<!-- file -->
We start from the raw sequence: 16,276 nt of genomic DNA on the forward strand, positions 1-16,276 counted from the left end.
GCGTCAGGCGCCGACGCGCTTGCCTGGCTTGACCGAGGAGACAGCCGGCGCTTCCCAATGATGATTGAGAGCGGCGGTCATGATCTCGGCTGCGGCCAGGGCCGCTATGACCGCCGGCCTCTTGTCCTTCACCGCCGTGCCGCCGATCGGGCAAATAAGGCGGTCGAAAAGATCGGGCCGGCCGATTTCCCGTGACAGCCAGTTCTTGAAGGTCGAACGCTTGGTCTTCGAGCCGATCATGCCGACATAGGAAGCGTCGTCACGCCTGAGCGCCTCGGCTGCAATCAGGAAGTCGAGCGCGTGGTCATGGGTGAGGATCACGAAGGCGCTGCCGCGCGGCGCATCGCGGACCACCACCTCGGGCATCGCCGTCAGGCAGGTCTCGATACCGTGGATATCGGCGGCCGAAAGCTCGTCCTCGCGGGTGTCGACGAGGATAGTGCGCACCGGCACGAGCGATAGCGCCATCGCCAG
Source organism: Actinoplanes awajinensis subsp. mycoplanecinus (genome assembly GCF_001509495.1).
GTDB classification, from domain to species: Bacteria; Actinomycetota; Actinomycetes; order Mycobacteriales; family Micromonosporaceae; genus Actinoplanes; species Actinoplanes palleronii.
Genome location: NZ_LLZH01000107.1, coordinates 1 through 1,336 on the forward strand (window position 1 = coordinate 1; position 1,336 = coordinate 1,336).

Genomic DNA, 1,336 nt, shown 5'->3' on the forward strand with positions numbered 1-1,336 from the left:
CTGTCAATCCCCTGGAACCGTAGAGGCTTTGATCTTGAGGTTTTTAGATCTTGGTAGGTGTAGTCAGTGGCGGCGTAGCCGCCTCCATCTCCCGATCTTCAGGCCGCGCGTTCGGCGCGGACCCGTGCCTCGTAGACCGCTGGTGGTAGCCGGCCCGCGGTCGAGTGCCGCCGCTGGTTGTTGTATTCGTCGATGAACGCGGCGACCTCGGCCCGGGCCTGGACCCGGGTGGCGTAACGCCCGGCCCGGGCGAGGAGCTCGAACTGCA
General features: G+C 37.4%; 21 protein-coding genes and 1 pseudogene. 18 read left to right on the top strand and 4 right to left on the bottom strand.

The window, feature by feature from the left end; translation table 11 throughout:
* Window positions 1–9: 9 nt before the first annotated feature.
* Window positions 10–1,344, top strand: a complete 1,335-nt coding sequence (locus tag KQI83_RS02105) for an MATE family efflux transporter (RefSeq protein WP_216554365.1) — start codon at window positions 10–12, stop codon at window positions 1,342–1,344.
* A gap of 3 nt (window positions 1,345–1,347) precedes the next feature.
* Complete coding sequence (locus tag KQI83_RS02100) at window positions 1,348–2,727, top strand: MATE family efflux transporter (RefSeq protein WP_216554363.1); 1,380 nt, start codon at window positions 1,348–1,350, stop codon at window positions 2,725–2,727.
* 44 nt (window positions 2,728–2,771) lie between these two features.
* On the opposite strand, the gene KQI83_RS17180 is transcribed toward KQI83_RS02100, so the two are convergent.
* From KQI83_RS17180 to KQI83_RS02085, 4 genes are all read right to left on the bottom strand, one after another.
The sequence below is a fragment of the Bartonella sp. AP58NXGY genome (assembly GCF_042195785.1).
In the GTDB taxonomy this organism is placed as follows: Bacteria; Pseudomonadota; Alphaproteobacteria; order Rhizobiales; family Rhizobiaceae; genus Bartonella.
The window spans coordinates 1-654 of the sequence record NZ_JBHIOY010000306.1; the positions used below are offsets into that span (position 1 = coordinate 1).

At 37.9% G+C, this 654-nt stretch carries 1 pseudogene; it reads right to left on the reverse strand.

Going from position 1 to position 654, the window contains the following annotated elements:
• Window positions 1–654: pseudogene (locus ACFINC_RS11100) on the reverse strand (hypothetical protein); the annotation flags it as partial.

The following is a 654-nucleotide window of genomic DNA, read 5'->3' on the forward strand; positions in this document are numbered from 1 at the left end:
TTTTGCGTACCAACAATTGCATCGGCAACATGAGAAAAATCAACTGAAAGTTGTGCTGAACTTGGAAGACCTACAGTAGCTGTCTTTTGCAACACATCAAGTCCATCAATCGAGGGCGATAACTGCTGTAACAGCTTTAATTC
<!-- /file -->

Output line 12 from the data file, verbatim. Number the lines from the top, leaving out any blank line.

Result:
* A gap of 3 nt (window positions 1,345–1,347) precedes the next feature.